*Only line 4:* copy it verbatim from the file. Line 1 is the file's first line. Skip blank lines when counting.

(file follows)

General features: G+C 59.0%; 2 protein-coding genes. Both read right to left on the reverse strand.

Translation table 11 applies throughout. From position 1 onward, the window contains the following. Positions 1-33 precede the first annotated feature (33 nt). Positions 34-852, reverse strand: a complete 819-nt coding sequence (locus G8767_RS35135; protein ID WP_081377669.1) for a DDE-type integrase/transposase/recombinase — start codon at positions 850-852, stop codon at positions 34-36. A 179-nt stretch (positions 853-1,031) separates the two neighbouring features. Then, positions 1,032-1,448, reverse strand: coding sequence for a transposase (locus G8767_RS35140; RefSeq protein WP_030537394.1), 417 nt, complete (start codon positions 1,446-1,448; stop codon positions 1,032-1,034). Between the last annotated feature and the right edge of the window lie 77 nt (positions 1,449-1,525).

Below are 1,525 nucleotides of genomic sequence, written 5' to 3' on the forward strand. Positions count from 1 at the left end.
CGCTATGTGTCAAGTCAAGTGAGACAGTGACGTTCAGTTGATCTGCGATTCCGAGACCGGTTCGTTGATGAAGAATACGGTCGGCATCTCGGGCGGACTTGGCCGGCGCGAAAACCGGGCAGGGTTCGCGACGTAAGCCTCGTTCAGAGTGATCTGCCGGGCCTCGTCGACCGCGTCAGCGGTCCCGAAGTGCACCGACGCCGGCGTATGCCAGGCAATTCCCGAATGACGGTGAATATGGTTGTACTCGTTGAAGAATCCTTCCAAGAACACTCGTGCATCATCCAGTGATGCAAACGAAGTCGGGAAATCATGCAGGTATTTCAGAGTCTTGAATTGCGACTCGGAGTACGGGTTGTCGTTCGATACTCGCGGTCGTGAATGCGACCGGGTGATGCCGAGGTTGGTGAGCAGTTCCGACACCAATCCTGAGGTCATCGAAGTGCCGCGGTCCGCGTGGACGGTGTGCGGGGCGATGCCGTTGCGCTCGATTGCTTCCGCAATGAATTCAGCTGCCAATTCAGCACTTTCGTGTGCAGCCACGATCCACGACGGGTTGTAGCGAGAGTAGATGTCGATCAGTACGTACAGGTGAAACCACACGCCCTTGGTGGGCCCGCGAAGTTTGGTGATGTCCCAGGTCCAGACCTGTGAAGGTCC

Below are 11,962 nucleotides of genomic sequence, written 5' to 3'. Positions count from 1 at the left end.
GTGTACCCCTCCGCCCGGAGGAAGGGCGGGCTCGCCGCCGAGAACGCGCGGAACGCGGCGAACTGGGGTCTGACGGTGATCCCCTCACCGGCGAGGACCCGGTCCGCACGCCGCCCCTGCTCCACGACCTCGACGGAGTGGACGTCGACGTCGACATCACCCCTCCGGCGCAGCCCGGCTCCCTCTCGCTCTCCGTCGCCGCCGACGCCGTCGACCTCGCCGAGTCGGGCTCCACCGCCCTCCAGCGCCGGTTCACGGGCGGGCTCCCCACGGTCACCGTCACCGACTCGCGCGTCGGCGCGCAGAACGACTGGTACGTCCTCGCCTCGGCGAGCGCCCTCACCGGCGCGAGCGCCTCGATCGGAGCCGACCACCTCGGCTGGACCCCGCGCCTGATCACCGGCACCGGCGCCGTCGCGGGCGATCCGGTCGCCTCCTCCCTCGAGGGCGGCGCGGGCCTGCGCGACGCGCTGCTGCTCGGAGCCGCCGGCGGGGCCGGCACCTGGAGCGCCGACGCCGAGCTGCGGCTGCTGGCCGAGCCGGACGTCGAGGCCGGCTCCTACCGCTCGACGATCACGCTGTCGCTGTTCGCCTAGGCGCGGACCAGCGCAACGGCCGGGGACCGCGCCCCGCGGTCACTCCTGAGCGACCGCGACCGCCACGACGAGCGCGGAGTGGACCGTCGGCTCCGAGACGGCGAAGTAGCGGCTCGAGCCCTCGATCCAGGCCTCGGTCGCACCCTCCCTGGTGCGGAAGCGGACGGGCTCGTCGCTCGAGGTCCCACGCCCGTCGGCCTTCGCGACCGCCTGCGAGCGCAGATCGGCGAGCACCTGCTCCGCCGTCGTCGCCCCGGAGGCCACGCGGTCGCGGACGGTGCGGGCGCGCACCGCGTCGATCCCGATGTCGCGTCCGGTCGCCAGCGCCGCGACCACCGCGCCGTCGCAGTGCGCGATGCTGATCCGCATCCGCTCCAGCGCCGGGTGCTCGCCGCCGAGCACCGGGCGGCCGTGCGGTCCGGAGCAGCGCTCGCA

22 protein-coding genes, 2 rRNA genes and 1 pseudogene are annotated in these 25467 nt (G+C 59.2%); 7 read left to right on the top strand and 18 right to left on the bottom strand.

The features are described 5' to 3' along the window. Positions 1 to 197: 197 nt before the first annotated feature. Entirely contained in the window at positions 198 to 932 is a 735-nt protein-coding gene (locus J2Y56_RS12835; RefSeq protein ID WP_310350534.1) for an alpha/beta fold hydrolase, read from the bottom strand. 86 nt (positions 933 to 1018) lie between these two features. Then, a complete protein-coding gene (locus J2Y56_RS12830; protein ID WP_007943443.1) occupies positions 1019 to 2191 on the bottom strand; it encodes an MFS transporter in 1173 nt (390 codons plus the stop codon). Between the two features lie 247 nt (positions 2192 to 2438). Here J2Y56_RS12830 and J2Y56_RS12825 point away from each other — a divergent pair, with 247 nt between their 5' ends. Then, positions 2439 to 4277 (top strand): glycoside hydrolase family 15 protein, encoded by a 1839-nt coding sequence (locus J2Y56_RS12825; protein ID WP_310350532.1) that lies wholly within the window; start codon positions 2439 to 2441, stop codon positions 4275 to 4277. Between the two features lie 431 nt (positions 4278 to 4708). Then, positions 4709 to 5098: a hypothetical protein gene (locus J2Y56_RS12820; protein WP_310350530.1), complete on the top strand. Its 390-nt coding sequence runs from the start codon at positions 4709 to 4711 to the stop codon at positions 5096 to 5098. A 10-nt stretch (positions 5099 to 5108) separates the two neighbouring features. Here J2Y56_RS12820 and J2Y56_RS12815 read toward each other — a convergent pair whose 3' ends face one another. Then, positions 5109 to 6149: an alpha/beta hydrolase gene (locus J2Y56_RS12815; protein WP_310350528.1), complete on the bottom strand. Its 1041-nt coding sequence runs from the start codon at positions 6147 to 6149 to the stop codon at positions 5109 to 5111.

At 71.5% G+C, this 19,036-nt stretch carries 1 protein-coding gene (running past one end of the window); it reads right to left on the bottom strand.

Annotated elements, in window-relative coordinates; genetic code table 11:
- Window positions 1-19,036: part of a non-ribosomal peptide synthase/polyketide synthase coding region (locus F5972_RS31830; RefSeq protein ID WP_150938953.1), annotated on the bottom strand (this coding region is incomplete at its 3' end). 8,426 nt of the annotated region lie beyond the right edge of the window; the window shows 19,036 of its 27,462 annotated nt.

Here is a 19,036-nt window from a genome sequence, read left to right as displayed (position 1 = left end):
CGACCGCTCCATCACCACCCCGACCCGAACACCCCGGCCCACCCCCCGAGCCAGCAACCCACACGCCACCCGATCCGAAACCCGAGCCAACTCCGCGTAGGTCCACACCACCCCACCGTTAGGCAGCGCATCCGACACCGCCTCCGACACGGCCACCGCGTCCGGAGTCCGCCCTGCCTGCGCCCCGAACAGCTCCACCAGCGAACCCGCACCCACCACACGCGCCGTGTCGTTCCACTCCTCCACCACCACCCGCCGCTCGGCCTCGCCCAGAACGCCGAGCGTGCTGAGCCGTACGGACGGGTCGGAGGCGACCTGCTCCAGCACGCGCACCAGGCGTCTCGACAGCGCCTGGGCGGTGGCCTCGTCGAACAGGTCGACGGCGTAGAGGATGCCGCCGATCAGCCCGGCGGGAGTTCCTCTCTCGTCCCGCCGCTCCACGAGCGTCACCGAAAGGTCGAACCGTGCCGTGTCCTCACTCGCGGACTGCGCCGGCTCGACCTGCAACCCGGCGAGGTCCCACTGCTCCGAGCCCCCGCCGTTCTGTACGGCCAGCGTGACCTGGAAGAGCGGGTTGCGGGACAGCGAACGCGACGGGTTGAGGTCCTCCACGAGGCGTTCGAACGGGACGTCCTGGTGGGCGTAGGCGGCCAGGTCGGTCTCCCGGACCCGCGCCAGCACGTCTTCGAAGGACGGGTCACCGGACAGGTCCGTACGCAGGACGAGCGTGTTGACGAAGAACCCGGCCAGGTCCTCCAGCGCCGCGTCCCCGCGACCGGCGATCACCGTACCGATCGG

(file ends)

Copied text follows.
CGCTATGTGTCAAGTCAAGTGAGACAGTGACGTTCAGTTGATCTGCGATTCCGAGACCGGTTCGTTGATGAAGAATACGGTCGGCATCTCGGGCGGACTTGGCCGGCGCGAAAACCGGGCAGGGTTCGCGACGTAAGCCTCGTTCAGAGTGATCTGCCGGGCCTCGTCGACCGCGTCAGCGGTCCCGAAGTGCACCGACGCCGGCGTATGCCAGGCAATTCCCGAATGACGGTGAATATGGTTGTACTCGTTGAAGAATCCTTCCAAGAACACTCGTGCATCATCCAGTGATGCAAACGAAGTCGGGAAATCATGCAGGTATTTCAGAGTCTTGAATTGCGACTCGGAGTACGGGTTGTCGTTCGATACTCGCGGTCGTGAATGCGACCGGGTGATGCCGAGGTTGGTGAGCAGTTCCGACACCAATCCTGAGGTCATCGAAGTGCCGCGGTCCGCGTGGACGGTGTGCGGGGCGATGCCGTTGCGCTCGATTGCTTCCGCAATGAATTCAGCTGCCAATTCAGCACTTTCGTGTGCAGCCACGATCCACGACGGGTTGTAGCGAGAGTAGATGTCGATCAGTACGTACAGGTGAAACCACACGCCCTTGGTGGGCCCGCGAAGTTTGGTGATGTCCCAGGTCCAGACCTGTGAAGGTCC